City dwellers looking for a unique and rustic vacation destination are packing up their bags and heading for the country to become camping farmers for a week.
"Farm Stays" or "Hay-cations" have have been a go-to choice to find a vacation off the beaten path as well as a fun way to teach their kids where their food comes from, and connect with the land.
Here kids look on as an instructor shows them the correct way to pick fresh vegetables.
Children and their parents enjoy a walk through the pig pen. Guests are always encouraged to get as muddy and involved as they want.
A young girl enjoys feeding a goat milk from a baby bottle. Paying to stay on a farm to pull vegtables out of the ground, bail hay, and feed a baby lamb or calf may be just what the doctor ordered for those looking to unwind and have a learning experience while they are at it.
Parents with their children look on as it's feeding time for the pigs at Creek Farm.
Children enjoy a walk through the vegetable garden where they are able to pick fresh produce straight from the ground.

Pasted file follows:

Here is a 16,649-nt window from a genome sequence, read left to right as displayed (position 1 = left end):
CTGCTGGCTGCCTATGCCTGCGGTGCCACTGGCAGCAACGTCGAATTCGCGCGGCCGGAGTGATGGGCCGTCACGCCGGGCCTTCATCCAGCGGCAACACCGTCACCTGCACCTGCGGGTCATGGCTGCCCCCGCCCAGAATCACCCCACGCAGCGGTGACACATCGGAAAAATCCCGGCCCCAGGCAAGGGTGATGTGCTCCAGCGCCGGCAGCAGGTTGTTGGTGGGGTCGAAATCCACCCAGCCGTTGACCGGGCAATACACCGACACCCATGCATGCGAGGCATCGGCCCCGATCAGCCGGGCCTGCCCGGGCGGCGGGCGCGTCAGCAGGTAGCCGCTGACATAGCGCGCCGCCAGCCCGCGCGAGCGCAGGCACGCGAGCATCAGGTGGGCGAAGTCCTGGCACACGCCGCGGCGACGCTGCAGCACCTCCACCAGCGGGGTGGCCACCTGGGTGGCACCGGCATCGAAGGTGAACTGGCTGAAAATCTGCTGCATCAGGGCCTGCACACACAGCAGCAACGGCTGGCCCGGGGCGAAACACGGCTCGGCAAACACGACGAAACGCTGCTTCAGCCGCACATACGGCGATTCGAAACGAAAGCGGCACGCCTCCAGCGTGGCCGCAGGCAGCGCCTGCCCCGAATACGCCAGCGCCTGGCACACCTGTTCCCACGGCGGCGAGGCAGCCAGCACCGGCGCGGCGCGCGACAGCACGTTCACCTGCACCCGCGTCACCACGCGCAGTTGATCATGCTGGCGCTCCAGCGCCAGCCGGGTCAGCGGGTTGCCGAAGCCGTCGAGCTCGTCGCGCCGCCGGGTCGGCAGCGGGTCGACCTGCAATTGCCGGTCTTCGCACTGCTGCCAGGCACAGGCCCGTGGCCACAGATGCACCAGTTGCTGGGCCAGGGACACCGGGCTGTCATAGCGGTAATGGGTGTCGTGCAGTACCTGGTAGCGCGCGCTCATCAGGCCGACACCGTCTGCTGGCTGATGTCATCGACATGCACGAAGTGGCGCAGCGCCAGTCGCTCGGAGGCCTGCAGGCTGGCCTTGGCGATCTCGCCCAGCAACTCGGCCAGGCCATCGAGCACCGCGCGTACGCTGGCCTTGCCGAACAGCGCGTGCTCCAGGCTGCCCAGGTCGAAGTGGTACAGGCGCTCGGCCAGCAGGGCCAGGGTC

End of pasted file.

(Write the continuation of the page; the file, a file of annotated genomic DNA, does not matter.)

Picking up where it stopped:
A girl proudly holds vegetable she picked on her own at Creek Farm.
Children listen eagerly as they learn how to milk a cow.
Feeding pigs, pulling vegetables from the garden, baling hay and milking cows are all in a day’s work.
The barn at Creek farm. "Agritourism" has been a growing trend, though only 8-10% of the 2.2 million farms operating in the U.S. offer some type of farm stay.
A little girl keeps a firm grip on a baby chick while her friend looks on.
For the more adventurous, guests can learn how a chicken goes from the coop to the dinner plate - helping out at the mobile butchering stations - scalding, plucking, and even gutting their dinners.
Accommodations vary at Stony Farm in Walton New York. Guests generally stay in safari-style tents with flushing toilets.
Sleeping and eating on a farm is a common way to spend holidays in Europe, where ties to farming are strong - and in the U.S., the trend looks like it could be on the upswing with more families looking for creative and educational ways to spend their spring break, and summer vacations.
"Farm Stays" or "Hay-cations" are the perfect summer getaway for suburbanites around the country looking for a way to teach their kids where their food comes from, and connect with the land.